Assessee cannot claim double deduction if Section 14A of the Income Tax Act is applicable : Karnataka High Court

Under the Income Tax Act, 1961, deduction under Section 35(2AB) is an expenditure based deduction whereas deduction under Section 10B is income based deduction and hence, the two are independent provisions. The High Court bench consisting of J. Alok Aradhe and J. Nataraj Rangaswamy decided upon income tax deduction in a given assessment year in the matter of Biocon Ltd. v. The Deputy Commissioner of Income Tax [I.T.A. No. 416 of 2014].  

The assessee was a company engaged in the manufacture and sale of biotechnological products in Pharmaceutical and enzyme sectors through fermentation based technology. The assessee filed its return of income for the Assessment Year 2004-2005  declaring a total income of Rs. 50,65,18,080/- after claiming various deduction which included deduction under Section 10B as well as Section 35(2AB) of the Act. The assessing officer held that the assessee could not claim deductions under both the sections. The Commissioner of Income Tax (Appeals) affirmed this order upon which the assessee filed an appeal before the Tribunal. The Tribunal again affirmed the previous orders to which the assesse filed the present appeal.

Learned Counsel for the assessee submitted that Section 10A as well as Section 10B were not exemption provisions but were deduction provisions and the deduction had to eb given effect  to at the stage of computation of profits and gains of business. It was also brough to the notice of this court that Section 10B was qua the undertaking and was given in respect of the profits of business of the undertaking whereas deduction under Section 35(2AB) was given effect to a later stage while computing the total income of the assessee at the entity level. Therefore, the two deductions were independent of each other. The Learned Counsel for the revenue submitted that the legislature never intents upon providing the benefit of double deduction and hence, the appeal should be set aside.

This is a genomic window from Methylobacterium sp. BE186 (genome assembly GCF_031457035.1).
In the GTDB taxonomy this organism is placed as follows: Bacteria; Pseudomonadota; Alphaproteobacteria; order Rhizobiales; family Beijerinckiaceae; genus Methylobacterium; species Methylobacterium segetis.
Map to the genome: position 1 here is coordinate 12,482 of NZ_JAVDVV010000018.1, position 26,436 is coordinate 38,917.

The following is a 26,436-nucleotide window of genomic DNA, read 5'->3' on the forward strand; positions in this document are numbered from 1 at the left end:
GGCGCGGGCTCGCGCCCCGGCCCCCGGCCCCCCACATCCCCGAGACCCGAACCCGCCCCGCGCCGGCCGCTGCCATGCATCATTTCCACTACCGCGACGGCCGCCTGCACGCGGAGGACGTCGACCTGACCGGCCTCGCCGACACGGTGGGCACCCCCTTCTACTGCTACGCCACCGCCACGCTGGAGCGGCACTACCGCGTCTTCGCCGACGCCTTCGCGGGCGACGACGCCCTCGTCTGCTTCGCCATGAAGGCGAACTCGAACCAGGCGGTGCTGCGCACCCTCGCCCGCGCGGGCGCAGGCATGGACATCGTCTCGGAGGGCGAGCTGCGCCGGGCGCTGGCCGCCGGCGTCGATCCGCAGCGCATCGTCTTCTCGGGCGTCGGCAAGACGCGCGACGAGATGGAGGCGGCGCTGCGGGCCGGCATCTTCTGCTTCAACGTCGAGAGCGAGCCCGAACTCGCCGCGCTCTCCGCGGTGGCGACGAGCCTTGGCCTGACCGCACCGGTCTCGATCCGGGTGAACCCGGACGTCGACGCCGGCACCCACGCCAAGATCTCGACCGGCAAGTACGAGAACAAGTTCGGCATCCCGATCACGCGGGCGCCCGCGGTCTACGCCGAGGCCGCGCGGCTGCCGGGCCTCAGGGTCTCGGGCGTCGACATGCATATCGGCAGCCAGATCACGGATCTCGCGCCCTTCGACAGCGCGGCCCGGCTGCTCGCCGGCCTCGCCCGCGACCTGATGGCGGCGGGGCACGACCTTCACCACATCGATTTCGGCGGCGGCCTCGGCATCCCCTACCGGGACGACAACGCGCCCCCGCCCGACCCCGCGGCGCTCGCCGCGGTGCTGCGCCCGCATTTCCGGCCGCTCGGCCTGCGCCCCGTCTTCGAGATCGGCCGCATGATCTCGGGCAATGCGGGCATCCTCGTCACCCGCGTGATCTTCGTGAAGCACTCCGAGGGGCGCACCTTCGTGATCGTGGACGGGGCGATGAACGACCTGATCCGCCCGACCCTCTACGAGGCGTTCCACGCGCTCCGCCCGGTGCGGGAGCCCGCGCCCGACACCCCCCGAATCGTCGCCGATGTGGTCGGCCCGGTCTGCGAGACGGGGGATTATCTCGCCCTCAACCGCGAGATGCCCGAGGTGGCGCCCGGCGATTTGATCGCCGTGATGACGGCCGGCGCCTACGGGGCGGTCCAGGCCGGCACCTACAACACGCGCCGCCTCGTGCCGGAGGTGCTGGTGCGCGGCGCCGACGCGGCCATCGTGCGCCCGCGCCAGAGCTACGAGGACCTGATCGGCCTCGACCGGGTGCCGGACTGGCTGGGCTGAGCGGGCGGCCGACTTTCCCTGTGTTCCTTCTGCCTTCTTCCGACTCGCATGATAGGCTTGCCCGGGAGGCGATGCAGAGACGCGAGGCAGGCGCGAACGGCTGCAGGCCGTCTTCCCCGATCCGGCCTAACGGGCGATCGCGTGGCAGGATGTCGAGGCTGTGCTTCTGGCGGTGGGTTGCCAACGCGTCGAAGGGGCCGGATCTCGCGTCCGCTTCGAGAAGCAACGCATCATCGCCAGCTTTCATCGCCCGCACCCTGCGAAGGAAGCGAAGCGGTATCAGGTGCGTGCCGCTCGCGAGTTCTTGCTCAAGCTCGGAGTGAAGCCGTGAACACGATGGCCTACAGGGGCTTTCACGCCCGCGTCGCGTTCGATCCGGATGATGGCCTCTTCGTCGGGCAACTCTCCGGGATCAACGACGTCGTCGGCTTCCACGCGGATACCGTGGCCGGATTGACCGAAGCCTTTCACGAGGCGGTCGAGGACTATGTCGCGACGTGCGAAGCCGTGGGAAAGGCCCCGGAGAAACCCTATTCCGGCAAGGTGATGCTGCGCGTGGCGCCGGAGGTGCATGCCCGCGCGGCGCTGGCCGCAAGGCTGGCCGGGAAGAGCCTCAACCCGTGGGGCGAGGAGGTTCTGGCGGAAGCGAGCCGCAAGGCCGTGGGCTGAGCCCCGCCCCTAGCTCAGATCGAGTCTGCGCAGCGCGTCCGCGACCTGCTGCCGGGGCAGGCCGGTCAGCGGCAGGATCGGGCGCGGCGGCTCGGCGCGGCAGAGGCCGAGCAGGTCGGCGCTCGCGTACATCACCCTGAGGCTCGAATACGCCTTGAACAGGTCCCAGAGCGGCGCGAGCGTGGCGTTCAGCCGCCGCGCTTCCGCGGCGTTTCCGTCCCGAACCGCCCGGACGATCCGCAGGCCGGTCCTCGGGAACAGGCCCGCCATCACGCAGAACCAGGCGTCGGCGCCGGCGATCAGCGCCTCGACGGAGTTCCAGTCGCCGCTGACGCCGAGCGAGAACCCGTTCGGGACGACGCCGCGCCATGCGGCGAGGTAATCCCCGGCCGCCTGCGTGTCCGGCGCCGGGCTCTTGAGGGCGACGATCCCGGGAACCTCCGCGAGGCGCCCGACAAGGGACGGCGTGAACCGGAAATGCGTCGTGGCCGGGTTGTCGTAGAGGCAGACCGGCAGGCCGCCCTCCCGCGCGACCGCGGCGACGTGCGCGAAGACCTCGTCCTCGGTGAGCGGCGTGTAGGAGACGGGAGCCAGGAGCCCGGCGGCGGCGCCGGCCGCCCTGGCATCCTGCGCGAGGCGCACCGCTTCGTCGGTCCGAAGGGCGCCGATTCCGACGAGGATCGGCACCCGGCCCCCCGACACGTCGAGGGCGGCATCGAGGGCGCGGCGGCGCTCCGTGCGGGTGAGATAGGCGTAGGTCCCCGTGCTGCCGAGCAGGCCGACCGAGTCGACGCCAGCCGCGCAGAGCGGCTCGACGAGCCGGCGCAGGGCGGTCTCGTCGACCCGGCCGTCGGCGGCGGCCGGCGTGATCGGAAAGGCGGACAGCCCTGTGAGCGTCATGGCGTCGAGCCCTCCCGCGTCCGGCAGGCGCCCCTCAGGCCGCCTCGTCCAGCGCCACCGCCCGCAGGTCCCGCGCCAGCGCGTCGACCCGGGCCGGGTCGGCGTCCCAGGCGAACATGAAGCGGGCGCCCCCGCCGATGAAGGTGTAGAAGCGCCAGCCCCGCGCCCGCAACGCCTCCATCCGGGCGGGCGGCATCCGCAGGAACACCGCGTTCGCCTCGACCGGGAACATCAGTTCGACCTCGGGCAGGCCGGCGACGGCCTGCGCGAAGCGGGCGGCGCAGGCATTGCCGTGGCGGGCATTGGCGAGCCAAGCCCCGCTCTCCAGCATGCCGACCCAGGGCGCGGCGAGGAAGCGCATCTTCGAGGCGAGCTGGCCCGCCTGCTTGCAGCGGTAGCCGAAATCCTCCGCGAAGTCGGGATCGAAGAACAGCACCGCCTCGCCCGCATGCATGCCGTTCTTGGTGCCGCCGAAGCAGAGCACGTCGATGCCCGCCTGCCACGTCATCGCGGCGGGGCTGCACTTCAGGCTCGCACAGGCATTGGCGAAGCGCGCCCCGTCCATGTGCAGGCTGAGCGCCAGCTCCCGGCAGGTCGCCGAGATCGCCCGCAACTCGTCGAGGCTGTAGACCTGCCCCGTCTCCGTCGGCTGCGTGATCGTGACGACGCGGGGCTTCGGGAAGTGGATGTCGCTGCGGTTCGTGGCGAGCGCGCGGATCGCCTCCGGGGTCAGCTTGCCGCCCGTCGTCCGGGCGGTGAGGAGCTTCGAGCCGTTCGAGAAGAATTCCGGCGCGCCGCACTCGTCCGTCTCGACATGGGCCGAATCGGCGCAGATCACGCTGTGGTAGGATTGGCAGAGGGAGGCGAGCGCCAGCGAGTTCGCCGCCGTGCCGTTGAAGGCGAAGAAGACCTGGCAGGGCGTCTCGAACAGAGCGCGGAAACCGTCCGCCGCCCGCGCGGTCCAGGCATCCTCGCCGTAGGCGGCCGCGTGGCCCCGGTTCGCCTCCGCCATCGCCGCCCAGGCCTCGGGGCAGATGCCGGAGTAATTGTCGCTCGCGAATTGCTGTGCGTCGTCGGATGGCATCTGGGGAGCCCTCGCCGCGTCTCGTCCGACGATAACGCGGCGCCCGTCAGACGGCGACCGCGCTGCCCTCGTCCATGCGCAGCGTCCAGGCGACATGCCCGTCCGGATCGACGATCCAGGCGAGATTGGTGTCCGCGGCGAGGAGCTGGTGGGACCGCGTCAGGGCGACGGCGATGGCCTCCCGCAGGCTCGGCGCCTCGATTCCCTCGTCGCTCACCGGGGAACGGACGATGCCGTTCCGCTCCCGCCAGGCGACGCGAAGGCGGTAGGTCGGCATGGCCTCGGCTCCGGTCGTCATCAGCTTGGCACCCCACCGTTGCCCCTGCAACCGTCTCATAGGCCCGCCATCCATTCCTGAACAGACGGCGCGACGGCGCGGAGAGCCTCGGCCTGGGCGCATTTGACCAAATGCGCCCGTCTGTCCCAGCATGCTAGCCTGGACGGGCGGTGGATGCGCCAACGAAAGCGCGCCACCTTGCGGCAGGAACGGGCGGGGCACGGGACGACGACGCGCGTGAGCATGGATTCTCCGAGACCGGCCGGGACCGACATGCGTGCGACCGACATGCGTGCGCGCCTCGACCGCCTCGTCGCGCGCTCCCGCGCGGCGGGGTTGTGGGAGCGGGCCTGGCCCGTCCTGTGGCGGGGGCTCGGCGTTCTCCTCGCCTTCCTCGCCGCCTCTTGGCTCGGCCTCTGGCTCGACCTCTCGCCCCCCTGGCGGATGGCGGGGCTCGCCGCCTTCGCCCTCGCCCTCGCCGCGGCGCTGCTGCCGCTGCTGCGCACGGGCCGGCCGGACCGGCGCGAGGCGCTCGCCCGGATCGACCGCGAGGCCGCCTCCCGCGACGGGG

The High Court turned to the decision of the Division Bench which relied on CIT v. Yokogawa India Limited [(2012) 21 TAZMANN.COM 154 (KAR)], and stated that “It is pertinent to mention here that the Tribunal by placing reliance on decision of this Court in Yokogawa India Lt., held that Section 10B of the Act is in the nature of the exemption provision and therefore, the Assessing Officer was right in reducing the profits of the units eligible for deduction under Section 10B to the extent pf additional 10% deduction available under Section 35(2AB) of the Act. However, it is pertinent to mention here that subsequently the decision of this Court in Yokogawa India Ltd., as it pertains of nature of provision of Section 10B of the Act is concerned, was reversed by the Supreme Court and it was held that Section 10B of the Acr is in the nature of deduction provision. It is also pertinent to mention here that Section 10B us a provision which deals with deduction of income whereas Section 35(2AB) deals with deduction on expenditure”. The court further said that “mandate of Section 14A is clear and the same is aimed to curb the practice to claim deduction of expenses against taxable income and at the same time, avail of the tax incentive by way of exemption of exempt income without making apportionment of expenses incurred in relation to exempt income”.

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